Prime Minister John Key is strongly defending the police use of hidden video cameras, rejecting suggestions they knew what they were doing was illegal.
His comments follow scathing comments from some Supreme Court judges in their ruling this month that police covert video surveillance on private property had no legal basis and was, in fact, illegal.
"The deliberate unlawfulness of the police conduct in the covert filming ... is destructive of an effective and credible system of justice," wrote Chief Justice Dame Sian Elias.
But Mr Key said the Court of Appeal had previously ruled that police planting hidden cameras on private property without consent - but with a search warrant - was legal.
"Those judgements from the Court of Appeal were very clear that video surveillance was admissible and we had no particular reason, as a result of those decisions, and the common law rulings in the last 15 years, to consider that to be anything other than a lawful position."
A bill to make covert video surveillance lawful will be rushed through parliament with a shortened select committee process in the next two weeks.
The Video Camera Surveillance (Temporary Measures) Bill aims to side-step the Supreme Court decision, which will still apply to the Urewera case.
The Government has the numbers to progress it to select committee, but has no guarantee on sufficient support beyond that stage.
The bill will be introduced tomorrow and will be tweaked to ensure that it does not give police broader powers than what they had before; courts will still have the ability to rule camera use unlawful if it breaches the Bill of Rights Act protection against unreasonable search and seizure.
The bill has the support of United Future.
It will have the support of Act and the Labour parties at the first reading, but ongoing support will depend on what comes out of the select committee hearings.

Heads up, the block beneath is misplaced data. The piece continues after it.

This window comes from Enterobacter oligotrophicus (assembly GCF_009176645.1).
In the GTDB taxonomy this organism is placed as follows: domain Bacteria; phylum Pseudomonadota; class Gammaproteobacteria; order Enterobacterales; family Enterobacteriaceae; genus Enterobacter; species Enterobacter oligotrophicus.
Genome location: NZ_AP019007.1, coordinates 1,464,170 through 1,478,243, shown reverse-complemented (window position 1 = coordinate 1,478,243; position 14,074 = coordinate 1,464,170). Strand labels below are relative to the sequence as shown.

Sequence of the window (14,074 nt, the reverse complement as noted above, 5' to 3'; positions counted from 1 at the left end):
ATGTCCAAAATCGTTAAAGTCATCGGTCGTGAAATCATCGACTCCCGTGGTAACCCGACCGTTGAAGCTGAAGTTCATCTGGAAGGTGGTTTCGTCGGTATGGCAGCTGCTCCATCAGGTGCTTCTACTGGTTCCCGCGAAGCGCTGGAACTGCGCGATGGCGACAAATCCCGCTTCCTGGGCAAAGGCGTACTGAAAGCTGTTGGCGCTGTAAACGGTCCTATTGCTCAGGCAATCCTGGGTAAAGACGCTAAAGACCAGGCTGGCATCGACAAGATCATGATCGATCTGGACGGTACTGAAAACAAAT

The committee will report back to parliament next Monday and the House will go into urgency on Thursday to pass the remaining stages of the bill.
Attorney-General Chris Finlayson said the bill would preserve the legal situation before the Supreme Court judgement, as it was understood by "successive governments, police and the Court of Appeal".
"The Bill will mean that Police will be able to resume operations involving surveillance.
Around 50 operations were discontinued after the Supreme Court's decision," he said.
However the judgement will stand in the Urewera case, which triggered the court decision.
Mr Finlayson said he was persuaded that a select committee process was the right thing to do.
Mr Key said some police operations that have been suspended were for alleged serious crimes, including drug offences, and carried a possible life prison term.
Legal commentators and Labour leader Phil Goff have questioned this because the Evidence Act allows improperly obtained evidence to be admissible if a judge thinks it is appropriate.
"What evidence does the Government have that actually 'serious' criminals will get off the hook if this legislation is not passed under urgency?" Phil Goff asked.
"Other legal opinions say quite authoritatively that that won't happen.
"I think having urgency and retrospective effect is getting worst of both possible worlds."
Mr Finlayson earlier rejected a proposal to fast-track provisions of the Search and Surveillance Bill relevant to police use of video surveillance.
"That is a large and complex piece of legislation that is much wider than this particular issue. It would also introduce a wholly new regime for video surveillance, rather than returning to the previously understood status quo like the Video Camera Surveillance (Temporary Measures) Bill, and giving us time to think through the options."